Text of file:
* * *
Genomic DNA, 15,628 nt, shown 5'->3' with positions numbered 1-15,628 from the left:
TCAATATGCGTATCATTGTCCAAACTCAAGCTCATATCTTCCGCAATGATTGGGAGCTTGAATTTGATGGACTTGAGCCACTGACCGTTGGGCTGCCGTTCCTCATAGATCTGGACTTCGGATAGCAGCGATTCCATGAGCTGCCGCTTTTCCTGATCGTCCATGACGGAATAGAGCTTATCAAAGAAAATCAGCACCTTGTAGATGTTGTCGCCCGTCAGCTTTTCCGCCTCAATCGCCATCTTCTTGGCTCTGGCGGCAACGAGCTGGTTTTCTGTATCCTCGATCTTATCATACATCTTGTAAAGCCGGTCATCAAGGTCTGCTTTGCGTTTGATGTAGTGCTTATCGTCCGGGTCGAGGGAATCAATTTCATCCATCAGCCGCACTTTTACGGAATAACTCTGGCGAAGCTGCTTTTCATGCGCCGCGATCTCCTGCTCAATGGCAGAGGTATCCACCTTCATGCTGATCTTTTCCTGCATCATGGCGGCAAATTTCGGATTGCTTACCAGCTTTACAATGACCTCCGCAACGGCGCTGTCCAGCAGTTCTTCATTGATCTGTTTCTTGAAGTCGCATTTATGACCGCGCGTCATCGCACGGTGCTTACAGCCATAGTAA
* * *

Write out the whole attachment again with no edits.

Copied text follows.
Genomic DNA, 15,628 nt, shown 5'->3' with positions numbered 1-15,628 from the left:
TCAATATGCGTATCATTGTCCAAACTCAAGCTCATATCTTCCGCAATGATTGGGAGCTTGAATTTGATGGACTTGAGCCACTGACCGTTGGGCTGCCGTTCCTCATAGATCTGGACTTCGGATAGCAGCGATTCCATGAGCTGCCGCTTTTCCTGATCGTCCATGACGGAATAGAGCTTATCAAAGAAAATCAGCACCTTGTAGATGTTGTCGCCCGTCAGCTTTTCCGCCTCAATCGCCATCTTCTTGGCTCTGGCGGCAACGAGCTGGTTTTCTGTATCCTCGATCTTATCATACATCTTGTAAAGCCGGTCATCAAGGTCTGCTTTGCGTTTGATGTAGTGCTTATCGTCCGGGTCGAGGGAATCAATTTCATCCATCAGCCGCACTTTTACGGAATAACTCTGGCGAAGCTGCTTTTCATGCGCCGCGATCTCCTGCTCAATGGCAGAGGTATCCACCTTCATGCTGATCTTTTCCTGCATCATGGCGGCAAATTTCGGATTGCTTACCAGCTTTACAATGACCTCCGCAACGGCGCTGTCCAGCAGTTCTTCATTGATCTGTTTCTTGAAGTCGCATTTATGACCGCGCGTCATCGCACGGTGCTTACAGCCATAGTAA